Arielle Galinsky was named the winner of the Tufts Community Union Senate presidential election by the TCU Elections Commission on April 28. Galinsky, the current TCU Senate vice president, will serve as the TCU Senate president for the 2023–24 academic year.
Presidential voting began at noon on April 27, ending at noon on April 28 with ECOM’s announcement of Galinsky’s victory. Both Galinsky and her opponent, Wanci Nana, won Class of 2024 TCU Senate seats which were announced by ECOM on April 19. Galinsky then launched her presidential campaign via Instagram on April 20, followed by Nana on April 21.
According to ECOM’s Instagram post announcing the win, she won 69.96% of the 1,781 votes cast.
Galinsky, born in Canton, Mass., is a double major in biopsychology and community health with a minor in political science. Within the Tufts community, she is a co-president of Tufts Best Buddies, a co-president of NeuroNetwork, the curator of TEDxTufts and a co-founder and president of Tufts Legacy Project. Professionally, she works as a U.S. congressional intern for Mass. Senator Ed Markey and as a legal services volunteer at the Suffolk Probate and Family Court in Boston.
Galinsky has been a Class of 2024 senator since her freshman year, when she ran during the height of the COVID-19 pandemic.
“It was very isolating. There was very much a lack of community,” Galinsky said. “When I came to Tufts, I really had no desire to run for student government. That wasn’t even on the horizon. But after a few weeks of being there … there were just so many issues that arose because of the pandemic. … Students were so unhappy. … Ultimately, what drove me to run for Senate was the conditions that we were in, and what kept me to stay was just my love for the projects and for the opportunity to get to be that bridge between administration and students.”
Galinsky has been a part of many initiatives over her three years in the Senate. She is proud of her previous work combating menstrual product inequality through a project that places free menstrual products in several buildings across campus. She has seen the project grow from its beginning stages to now being institutionalized at Tufts.
She also helped create the Food Security Senate Subcommittee, which aims to reduce food insecurity on campus. This year, the Senate sponsored a campus food pantry, a grocery store shuttle pilot program, a meal swipe drive that accumulated 1,800 meals to be donated to other Tufts students and provided grocery bags to students staying on campus during school breaks.
“My goal as president is to make these long-term, permanent solutions, and then [to expand] a lot of the different initiatives and concerns that students have been coming to me with,” Galinsky said.
She highlighted student concerns over the formation of new student organizations, a lack of cultural center funding and improvements to the Steve Tisch Sports and Fitness Center as some of her priorities. During her presidency, Galinsky also hopes to further student mental wellness day programming, increase attention and funding toward club sports and introduce a subsidized spring break trip program.
“These are just some examples, but definitely all with this common theme of working to ensure that barriers are lowered for students so that they can excel during their academic and extracurricular activities here at Tufts,” she said.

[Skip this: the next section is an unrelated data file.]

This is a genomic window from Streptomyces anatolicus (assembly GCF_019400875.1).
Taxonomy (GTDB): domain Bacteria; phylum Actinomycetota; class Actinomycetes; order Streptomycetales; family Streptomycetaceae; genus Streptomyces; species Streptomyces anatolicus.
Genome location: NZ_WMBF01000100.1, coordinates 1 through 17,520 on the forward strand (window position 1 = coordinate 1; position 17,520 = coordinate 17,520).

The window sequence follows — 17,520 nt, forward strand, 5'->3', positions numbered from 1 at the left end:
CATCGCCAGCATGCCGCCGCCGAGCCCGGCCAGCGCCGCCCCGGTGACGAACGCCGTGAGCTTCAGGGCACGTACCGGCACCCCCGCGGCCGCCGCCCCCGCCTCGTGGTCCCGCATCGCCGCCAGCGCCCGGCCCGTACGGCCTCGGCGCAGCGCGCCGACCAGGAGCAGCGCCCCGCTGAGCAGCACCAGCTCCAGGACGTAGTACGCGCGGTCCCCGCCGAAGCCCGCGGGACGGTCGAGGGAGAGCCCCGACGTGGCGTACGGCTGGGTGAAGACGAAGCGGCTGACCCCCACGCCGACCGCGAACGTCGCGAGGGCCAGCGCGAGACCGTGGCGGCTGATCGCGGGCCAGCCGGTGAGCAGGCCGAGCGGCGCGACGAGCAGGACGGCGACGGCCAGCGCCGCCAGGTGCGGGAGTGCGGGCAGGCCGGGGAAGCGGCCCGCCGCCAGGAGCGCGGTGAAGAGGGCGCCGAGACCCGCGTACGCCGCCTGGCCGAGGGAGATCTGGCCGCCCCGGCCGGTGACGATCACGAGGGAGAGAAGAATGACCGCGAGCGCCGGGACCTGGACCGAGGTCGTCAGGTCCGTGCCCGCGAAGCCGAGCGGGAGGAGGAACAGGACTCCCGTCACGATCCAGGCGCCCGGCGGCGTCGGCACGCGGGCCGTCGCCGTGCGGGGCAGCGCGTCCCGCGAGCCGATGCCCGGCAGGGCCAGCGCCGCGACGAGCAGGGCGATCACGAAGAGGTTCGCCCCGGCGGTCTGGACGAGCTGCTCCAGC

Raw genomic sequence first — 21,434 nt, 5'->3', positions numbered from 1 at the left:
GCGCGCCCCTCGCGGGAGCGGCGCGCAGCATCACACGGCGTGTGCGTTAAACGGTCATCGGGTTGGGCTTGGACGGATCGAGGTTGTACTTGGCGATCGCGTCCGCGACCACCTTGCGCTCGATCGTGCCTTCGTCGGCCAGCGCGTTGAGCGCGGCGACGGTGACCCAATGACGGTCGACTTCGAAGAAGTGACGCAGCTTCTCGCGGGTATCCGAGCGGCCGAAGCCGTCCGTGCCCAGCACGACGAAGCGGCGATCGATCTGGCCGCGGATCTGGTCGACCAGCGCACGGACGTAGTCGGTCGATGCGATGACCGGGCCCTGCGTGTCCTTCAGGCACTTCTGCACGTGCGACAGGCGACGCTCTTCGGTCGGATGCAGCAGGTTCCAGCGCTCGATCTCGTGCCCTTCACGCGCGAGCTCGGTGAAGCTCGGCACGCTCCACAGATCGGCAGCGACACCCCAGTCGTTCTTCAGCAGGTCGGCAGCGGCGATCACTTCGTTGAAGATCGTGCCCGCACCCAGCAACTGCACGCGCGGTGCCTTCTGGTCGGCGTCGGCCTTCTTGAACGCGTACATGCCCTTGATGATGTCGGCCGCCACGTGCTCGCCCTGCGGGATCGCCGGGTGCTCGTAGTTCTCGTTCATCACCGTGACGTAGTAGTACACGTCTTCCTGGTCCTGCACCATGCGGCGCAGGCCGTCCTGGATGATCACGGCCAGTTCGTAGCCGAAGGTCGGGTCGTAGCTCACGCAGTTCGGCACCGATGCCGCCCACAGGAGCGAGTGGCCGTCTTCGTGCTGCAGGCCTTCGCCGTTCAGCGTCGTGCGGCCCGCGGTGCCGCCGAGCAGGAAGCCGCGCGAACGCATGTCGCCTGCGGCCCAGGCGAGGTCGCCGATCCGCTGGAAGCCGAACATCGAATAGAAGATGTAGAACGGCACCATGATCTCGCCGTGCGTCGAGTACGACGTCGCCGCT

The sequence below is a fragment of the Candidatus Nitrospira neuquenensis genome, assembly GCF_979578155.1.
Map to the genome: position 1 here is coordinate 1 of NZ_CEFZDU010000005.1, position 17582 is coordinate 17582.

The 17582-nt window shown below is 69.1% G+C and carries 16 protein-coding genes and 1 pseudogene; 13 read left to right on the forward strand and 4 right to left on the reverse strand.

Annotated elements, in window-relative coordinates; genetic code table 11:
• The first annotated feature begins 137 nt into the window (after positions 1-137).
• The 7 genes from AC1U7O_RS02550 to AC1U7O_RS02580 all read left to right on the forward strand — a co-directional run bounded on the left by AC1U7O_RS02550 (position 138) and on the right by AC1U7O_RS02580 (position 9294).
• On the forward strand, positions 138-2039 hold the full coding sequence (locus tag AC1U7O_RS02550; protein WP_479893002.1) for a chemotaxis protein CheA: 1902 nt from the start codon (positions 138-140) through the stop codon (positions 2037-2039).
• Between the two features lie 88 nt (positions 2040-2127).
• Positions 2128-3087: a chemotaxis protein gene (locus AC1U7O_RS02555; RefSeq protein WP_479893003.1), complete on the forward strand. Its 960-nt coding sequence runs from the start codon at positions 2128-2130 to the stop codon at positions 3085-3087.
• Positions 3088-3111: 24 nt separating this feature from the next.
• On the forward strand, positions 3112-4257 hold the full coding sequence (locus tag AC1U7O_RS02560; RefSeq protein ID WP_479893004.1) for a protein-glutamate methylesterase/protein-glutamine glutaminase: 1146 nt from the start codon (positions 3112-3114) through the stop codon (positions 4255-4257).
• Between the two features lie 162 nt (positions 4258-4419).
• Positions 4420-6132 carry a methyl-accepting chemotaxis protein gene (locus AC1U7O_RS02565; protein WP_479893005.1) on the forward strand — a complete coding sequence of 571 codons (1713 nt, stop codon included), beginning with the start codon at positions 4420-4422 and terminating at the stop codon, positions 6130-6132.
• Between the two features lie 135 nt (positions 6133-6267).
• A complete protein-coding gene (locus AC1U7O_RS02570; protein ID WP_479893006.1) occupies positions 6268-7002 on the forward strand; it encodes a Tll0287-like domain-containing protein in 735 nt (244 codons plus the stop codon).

Winning the presidency “means everything” to Galinsky. Despite starting in the premed track, Galinsky’s work in the Senate has inspired her to pursue a career in policy.
“After working for three years on some of these projects, seeing them come to life now has been one of the most rewarding aspects of my Tufts experience,” she said. “Winning this presidency means the opportunity to continue the work I love, to be able to work alongside students to advocate for their needs and ensure that their Tufts experience is as smooth as possible.”
Galinsky believes there is a portion of the student body that “might not realize the impact of what student government and Senate has on their lives.” She said she will work to increase transparency with students through Senate Town Halls and hopes to increase voter turnout in future elections.
“We can do a better job showing that there are channels of communication that are through [the] Senate, and that it’s really important to know who your elected officials are,” Galinsky said.
Jaden Pena, the outgoing TCU Senate president, worked closely with Galinsky during his time at Tufts.
“What I’ve loved most about working with Arielle is that she is so genuine when approaching concerns that need to be addressed,” Pena wrote in an email to the Daily. “No matter the project or initiative, Arielle is truly driven by her want to make Tufts a better place and it is reflected in every meeting, discussion, or conversation I’ve ever had with her.”
Krystal Mutebi, the current TCU diversity officer and women's community senator, will serve as Galinsky’s vice president. The TCU Executive Board, including Galinsky and Mutebi, has already begun meeting with administrators to coordinate events for the upcoming school year.
“Regardless of whether you voted for me or not,” Galinsky said, “I’m excited for the opportunity to work with you and alongside you to be able to actively pursue positive change on this campus.”